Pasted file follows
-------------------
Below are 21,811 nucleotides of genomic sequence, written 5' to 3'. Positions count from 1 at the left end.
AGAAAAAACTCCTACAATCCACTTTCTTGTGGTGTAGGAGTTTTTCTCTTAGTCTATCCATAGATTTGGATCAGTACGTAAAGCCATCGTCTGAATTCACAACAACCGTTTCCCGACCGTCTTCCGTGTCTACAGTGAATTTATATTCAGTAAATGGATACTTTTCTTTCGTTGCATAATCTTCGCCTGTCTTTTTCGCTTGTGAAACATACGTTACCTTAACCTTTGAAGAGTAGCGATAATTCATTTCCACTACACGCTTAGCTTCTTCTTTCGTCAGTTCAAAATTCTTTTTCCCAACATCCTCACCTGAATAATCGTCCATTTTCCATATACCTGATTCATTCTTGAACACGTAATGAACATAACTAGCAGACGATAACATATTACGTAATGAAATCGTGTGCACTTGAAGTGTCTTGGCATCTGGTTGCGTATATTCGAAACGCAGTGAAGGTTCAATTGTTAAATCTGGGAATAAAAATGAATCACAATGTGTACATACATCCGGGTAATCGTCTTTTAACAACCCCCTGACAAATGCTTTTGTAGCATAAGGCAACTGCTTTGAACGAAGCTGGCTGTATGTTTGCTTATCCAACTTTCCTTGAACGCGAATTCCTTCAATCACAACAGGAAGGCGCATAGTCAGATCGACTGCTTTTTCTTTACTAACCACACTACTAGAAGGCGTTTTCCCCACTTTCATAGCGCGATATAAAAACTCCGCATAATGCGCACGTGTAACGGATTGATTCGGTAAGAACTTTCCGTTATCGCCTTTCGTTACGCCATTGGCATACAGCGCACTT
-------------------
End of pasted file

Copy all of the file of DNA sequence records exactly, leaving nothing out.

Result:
Below are 21,811 nucleotides of genomic sequence, written 5' to 3'. Positions count from 1 at the left end.
AGAAAAAACTCCTACAATCCACTTTCTTGTGGTGTAGGAGTTTTTCTCTTAGTCTATCCATAGATTTGGATCAGTACGTAAAGCCATCGTCTGAATTCACAACAACCGTTTCCCGACCGTCTTCCGTGTCTACAGTGAATTTATATTCAGTAAATGGATACTTTTCTTTCGTTGCATAATCTTCGCCTGTCTTTTTCGCTTGTGAAACATACGTTACCTTAACCTTTGAAGAGTAGCGATAATTCATTTCCACTACACGCTTAGCTTCTTCTTTCGTCAGTTCAAAATTCTTTTTCCCAACATCCTCACCTGAATAATCGTCCATTTTCCATATACCTGATTCATTCTTGAACACGTAATGAACATAACTAGCAGACGATAACATATTACGTAATGAAATCGTGTGCACTTGAAGTGTCTTGGCATCTGGTTGCGTATATTCGAAACGCAGTGAAGGTTCAATTGTTAAATCTGGGAATAAAAATGAATCACAATGTGTACATACATCCGGGTAATCGTCTTTTAACAACCCCCTGACAAATGCTTTTGTAGCATAAGGCAACTGCTTTGAACGAAGCTGGCTGTATGTTTGCTTATCCAACTTTCCTTGAACGCGAATTCCTTCAATCACAACAGGAAGGCGCATAGTCAGATCGACTGCTTTTTCTTTACTAACCACACTACTAGAAGGCGTTTTCCCCACTTTCATAGCGCGATATAAAAACTCCGCATAATGCGCACGTGTAACGGATTGATTCGGTAAGAACTTTCCGTTATCGCCTTTCGTTACGCCATTGGCATACAGCGCACTT